This is the question of the moment.  In recent years there has been very good science that has found that the old advice of avoiding allergens until age 3 was the absolute wrong advice and led to the huge number of food allergies of the last decade or two.  It is very clear that allergens need to be offered before age 1, and ideally while the baby is still consuming breast milk.

Many doctors are saying that offering as early as 4 months is better, but this is controversial.  Breastfeeding experts still recommend exclusive breastfeeding for 6 months, and most prominent international health organizations recommend starting solids around 6 months, and no sooner than 4 months.  Prominent allergist organizations say that low and moderate risk infants can wait until 6 months and be offered common allergens at home by their parents.

High risk babies should be seen by an allergist and they will likely recommend starting closer to 4 months.  A baby is considered high risk if she has severe eczema or a known egg allergy.  A close family history of food allergies may also be a risk factor.  Some parents with high risk babies introduce allergens at the doctor’s office or in the hospital car park, just to be on the safe side.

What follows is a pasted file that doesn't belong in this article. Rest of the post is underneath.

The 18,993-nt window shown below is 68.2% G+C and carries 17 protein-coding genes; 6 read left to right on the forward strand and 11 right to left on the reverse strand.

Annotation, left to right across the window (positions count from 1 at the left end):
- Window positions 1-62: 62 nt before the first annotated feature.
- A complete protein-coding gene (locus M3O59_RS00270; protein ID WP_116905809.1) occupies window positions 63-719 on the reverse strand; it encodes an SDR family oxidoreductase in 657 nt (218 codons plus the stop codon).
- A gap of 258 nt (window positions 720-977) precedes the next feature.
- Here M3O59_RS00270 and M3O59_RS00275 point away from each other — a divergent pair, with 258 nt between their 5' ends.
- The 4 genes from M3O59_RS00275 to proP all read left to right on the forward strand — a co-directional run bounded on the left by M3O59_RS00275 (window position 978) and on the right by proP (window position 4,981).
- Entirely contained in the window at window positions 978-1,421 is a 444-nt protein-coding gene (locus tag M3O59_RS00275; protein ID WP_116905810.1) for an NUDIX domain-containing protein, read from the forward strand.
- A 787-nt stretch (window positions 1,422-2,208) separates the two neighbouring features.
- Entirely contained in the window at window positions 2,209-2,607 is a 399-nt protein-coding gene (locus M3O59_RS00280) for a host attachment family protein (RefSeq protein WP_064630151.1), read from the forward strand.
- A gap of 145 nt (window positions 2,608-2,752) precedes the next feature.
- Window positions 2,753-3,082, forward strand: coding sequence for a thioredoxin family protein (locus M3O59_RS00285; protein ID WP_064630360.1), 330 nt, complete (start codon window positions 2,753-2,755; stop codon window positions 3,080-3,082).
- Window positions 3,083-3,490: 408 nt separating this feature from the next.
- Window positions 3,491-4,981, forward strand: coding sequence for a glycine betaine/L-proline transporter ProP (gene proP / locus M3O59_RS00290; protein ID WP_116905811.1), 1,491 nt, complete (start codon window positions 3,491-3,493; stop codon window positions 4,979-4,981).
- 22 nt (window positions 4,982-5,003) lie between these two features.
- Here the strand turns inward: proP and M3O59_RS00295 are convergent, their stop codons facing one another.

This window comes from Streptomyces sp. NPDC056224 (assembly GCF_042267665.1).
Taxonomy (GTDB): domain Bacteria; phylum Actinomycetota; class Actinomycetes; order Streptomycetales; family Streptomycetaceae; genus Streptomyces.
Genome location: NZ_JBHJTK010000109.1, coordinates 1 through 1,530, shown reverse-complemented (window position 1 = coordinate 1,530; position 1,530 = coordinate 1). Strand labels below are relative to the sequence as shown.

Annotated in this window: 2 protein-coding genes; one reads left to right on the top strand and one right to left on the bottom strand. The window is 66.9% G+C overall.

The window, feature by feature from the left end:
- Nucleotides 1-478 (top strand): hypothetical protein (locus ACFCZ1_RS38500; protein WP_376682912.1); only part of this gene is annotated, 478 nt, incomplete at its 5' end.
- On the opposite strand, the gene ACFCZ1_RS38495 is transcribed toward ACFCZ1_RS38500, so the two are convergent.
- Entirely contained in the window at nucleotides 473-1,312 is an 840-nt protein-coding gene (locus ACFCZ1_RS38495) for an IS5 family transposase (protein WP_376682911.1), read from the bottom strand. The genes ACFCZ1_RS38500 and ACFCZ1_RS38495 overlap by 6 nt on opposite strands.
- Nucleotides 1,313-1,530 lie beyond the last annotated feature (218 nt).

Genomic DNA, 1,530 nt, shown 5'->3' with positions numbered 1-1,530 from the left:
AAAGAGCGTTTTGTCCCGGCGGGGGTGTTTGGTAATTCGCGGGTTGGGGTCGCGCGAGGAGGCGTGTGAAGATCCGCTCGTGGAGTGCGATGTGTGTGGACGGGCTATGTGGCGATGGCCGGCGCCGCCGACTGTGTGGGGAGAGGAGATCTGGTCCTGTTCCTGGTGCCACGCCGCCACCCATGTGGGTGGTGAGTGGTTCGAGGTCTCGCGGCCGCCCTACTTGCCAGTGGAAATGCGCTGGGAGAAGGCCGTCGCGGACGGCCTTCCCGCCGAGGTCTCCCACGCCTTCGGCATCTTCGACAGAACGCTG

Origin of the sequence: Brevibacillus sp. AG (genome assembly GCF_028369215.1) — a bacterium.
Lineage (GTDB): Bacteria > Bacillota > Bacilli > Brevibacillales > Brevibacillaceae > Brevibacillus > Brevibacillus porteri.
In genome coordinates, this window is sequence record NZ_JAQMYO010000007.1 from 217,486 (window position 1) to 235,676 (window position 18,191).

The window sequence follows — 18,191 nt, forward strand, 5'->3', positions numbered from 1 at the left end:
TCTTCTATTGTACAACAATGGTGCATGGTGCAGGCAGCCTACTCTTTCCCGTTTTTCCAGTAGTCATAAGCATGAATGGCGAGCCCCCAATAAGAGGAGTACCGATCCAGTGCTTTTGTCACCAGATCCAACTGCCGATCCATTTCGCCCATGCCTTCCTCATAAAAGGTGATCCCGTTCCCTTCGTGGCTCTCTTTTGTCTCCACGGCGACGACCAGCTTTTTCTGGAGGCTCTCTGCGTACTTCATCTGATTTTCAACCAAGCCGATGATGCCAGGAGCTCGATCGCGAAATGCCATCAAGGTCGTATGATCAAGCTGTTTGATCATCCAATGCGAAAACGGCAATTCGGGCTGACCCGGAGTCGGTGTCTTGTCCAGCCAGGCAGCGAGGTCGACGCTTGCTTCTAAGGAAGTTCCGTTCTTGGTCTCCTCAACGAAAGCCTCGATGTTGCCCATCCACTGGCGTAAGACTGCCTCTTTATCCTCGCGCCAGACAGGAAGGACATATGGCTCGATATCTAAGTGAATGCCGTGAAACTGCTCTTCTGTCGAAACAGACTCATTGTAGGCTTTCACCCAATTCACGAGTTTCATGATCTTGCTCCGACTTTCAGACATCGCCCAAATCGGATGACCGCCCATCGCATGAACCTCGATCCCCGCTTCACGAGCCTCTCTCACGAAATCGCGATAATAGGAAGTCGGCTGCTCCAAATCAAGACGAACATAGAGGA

Does my baby need to be able to sit up independently and does he need teeth to eat this way?  

Babies need to be able to sit upright, but it can be while supported on a parents’ lap or in a highchair. They do need to be able to sit up at a 90-degree angle and hold their head and trunk upright to keep the airway open and reduce the risk of food slipping back into their airway.

Babies do not need teeth—hard little gums work just fine with soft finger foods, and with firmer foods like well-cooked meats, they mostly just gnaw and suck and chew on them anyway and don’t bite off or swallow chunks of meat.

My baby doesn’t seem to eat much at all, just plays with the food.  Should I be worried?

This is normal!  Many baby-led weaning families report not seeing a lot of food actually going in until 8 or even 10 months.  Breastmilk or formula is still the main source of nutrition until age 1, so food is really mostly about fun and learning at this stage, though even just sucking and mouthing the food will contribute some nutrients to their diet.

You will know food is going in once you start seeing it come out—in the nappy!  As long as the baby is growing along their growth curve and is hitting developmental milestones and is happy and full of energy then you can rest assured that they are getting enough.